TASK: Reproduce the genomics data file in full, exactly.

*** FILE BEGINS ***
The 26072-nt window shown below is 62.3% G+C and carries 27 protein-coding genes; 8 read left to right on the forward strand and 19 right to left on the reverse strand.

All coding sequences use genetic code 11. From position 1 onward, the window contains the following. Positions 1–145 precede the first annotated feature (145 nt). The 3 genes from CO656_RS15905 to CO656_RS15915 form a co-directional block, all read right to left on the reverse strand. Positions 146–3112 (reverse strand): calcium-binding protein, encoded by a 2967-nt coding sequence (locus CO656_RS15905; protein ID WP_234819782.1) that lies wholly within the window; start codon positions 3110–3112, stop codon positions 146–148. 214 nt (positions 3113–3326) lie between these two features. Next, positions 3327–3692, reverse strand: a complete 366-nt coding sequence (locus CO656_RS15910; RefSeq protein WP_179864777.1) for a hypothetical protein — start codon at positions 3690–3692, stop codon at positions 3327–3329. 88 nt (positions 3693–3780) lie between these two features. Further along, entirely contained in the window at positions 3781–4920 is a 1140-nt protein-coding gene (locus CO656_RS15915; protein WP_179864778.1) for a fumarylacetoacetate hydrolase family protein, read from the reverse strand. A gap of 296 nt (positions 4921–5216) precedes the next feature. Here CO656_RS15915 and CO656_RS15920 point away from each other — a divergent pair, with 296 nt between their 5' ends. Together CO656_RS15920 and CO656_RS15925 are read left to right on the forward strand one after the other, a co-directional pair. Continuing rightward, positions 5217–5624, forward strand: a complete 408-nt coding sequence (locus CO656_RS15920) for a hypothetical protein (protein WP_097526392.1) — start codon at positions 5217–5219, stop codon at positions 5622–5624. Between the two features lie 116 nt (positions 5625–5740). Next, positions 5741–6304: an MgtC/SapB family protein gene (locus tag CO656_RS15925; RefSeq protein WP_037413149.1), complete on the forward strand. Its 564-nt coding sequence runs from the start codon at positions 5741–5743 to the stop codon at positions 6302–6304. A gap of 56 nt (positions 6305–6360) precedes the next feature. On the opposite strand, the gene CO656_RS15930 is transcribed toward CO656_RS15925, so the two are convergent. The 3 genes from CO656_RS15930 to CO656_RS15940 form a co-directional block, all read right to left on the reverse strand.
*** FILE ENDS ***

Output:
The 26072-nt window shown below is 62.3% G+C and carries 27 protein-coding genes; 8 read left to right on the forward strand and 19 right to left on the reverse strand.

All coding sequences use genetic code 11. From position 1 onward, the window contains the following. Positions 1–145 precede the first annotated feature (145 nt). The 3 genes from CO656_RS15905 to CO656_RS15915 form a co-directional block, all read right to left on the reverse strand. Positions 146–3112 (reverse strand): calcium-binding protein, encoded by a 2967-nt coding sequence (locus CO656_RS15905; protein ID WP_234819782.1) that lies wholly within the window; start codon positions 3110–3112, stop codon positions 146–148. 214 nt (positions 3113–3326) lie between these two features. Next, positions 3327–3692, reverse strand: a complete 366-nt coding sequence (locus CO656_RS15910; RefSeq protein WP_179864777.1) for a hypothetical protein — start codon at positions 3690–3692, stop codon at positions 3327–3329. 88 nt (positions 3693–3780) lie between these two features. Further along, entirely contained in the window at positions 3781–4920 is a 1140-nt protein-coding gene (locus CO656_RS15915; protein WP_179864778.1) for a fumarylacetoacetate hydrolase family protein, read from the reverse strand. A gap of 296 nt (positions 4921–5216) precedes the next feature. Here CO656_RS15915 and CO656_RS15920 point away from each other — a divergent pair, with 296 nt between their 5' ends. Together CO656_RS15920 and CO656_RS15925 are read left to right on the forward strand one after the other, a co-directional pair. Continuing rightward, positions 5217–5624, forward strand: a complete 408-nt coding sequence (locus CO656_RS15920) for a hypothetical protein (protein WP_097526392.1) — start codon at positions 5217–5219, stop codon at positions 5622–5624. Between the two features lie 116 nt (positions 5625–5740). Next, positions 5741–6304: an MgtC/SapB family protein gene (locus tag CO656_RS15925; RefSeq protein WP_037413149.1), complete on the forward strand. Its 564-nt coding sequence runs from the start codon at positions 5741–5743 to the stop codon at positions 6302–6304. A gap of 56 nt (positions 6305–6360) precedes the next feature. On the opposite strand, the gene CO656_RS15930 is transcribed toward CO656_RS15925, so the two are convergent. The 3 genes from CO656_RS15930 to CO656_RS15940 form a co-directional block, all read right to left on the reverse strand.